Attractions Nearby Chimbote, Day Trips and Excursions

(Chimbote, Ancash, Peru)

Aerial view of CallaoFrom the city of Chimbote, many Peruvian and coastal attractions are within easy reach, including those of Tortugas. Frequent buses ply the Pan-American Highway, linking Chimbote with attractions such as Barranca, Callao and Lima to the south, and both Trujillo and Chiclayo in the opposite direction.

Always worthy of an excursion is Chiclayo, which is directly north-west of Chimbote and was founded by Spanish missionaries during the 16th century, and features many historic attractions to match its age. Enjoying a very important setting, Chiclayo has become a leading commercial hub for trade routes heading around the coast, to the highlands and even into the Amazon jungle.

Photo of central Callao


The busy city of Callao is actually Peru's premier port city and considered by many to be a suburb of neighbouring Lima. Callao is situated to the west of Lima and south of Chimbote, and partly stands on a prominent peninsula. The main attractions in Callao include the Castillo de Real Felipe - a coastal fortress next to the harbour, a series of islands, and the beaches of La Punta, where tourists regularly come to swim and water ski.


Barranca lies directly to the south, where it is sandwiched part way between both Chimbote and Lima. There are a number of good reasons to pay a visit to Barranca and day trips are always very popular with tourists in the area. Attractions to look out for in Barranca include the ancient Temple of Paramonga, which boasts extraordinary views of the verdant valley below. Head inland just over 20 km / 12 miles and you will soon find the often overlooked ruins of Caral, which are thought to be part of South America's most historic civilisation, dating back some 5,000 years.

Picture of Chiclayo's cathedral


Chiclayo contains many exceptional museums and similar attractions, and today gains much of its popularity due to its proximity to the Moche archaeological site of Sipan and its royal tombs, which were discovered as recently as the late 1980s. In Chiclayo itself, the Royal Tombs of Sipan Museum (Museo Tumbas Reales de Sipan) is an absolute must.

Photograph taken in Huaraz


The town of Huaraz can be found to the south-east of Chimbote and is well known for its exceptional adventure sports and related attractions. Mountain trekking, rock climbing and mountain biking are all readily available around the Huaraz area, although visitors are strongly advised to take the necessary time to properly acclimatise to the high altitude.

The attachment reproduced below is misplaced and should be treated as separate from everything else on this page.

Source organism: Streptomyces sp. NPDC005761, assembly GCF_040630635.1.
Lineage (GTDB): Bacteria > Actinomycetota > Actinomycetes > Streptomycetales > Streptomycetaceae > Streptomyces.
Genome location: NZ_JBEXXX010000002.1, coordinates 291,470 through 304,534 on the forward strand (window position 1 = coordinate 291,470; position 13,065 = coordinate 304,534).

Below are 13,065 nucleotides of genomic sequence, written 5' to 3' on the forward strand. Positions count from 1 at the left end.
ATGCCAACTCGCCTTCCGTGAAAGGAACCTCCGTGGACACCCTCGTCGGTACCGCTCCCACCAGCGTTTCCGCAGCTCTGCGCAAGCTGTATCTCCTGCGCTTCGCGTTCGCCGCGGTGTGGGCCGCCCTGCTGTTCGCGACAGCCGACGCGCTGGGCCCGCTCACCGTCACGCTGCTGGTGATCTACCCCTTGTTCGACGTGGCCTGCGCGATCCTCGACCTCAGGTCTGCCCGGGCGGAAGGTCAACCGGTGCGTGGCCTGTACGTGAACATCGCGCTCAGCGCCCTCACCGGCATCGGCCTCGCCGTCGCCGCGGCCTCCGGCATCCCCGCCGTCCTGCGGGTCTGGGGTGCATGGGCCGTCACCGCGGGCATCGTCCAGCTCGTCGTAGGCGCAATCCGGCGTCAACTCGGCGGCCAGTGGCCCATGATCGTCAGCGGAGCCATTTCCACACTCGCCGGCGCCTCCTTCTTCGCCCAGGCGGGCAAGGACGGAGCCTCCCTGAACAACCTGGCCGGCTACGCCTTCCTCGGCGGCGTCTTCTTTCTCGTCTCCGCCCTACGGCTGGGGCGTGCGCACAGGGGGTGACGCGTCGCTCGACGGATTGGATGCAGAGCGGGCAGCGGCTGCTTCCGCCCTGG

Each Easter, Holy Week (Semana Santa) sees tourists flock to Huaraz to join in the seasonal festivities and outdoor water fights.

Image of Lima's Plaza de Armas


The crowded and chaotic city of Lima is Peru's capital city and is an enormous metropolis, being called home by more than eight million people. Lima is sited to the south of Chimbote, where it is actually the second-biggest desert city on the planet. The metropolis of Lima does have much to offer in the way of tourist attractions, although these are spread around its many different neighbourhoods. The beaches around the Barranco and Coste Verde areas of the city lend themselves to sunbathing and surfing, while visitors sometimes choose to paraglide from the top of the cliffs in the Miraflores district. Those visiting Lima should search out a good restaurant and sample the fresh seafood, which is legendary in this part of Peru.

Photo of Chimbote nearby Playa Tortugas


The beach resort of Tortugas may be small, but it certainly has plenty of tourist appeal. Located to the south of Chimbote and north-west of Casma, Tortugas is home to a very appealing pebbly beach, with especially clear water. The main attractions in Tortugas tend to be based around its beachfront and include swimming in the bay and various water sports. Weekend excursions here are becoming increasingly popular, due to its tranquil situation and calm bay.

Trujillo picture


A very historic city with areas that appear much as they did several centuries ago, Trujillo is brimming with flamboyant architecture and magnificent churches. Established almost 500 years ago, Trujillo was the very first city in Peru to declare its independence from Spain, and stands to the north of Chimbote. The attractions of Trujillo tend to be based around its central Plaza de Armas and come in the form of elegant colonial mansions, which often open their doors to members of the public and are well worth exploring if you have the time, often playing host to local exhibitions of art.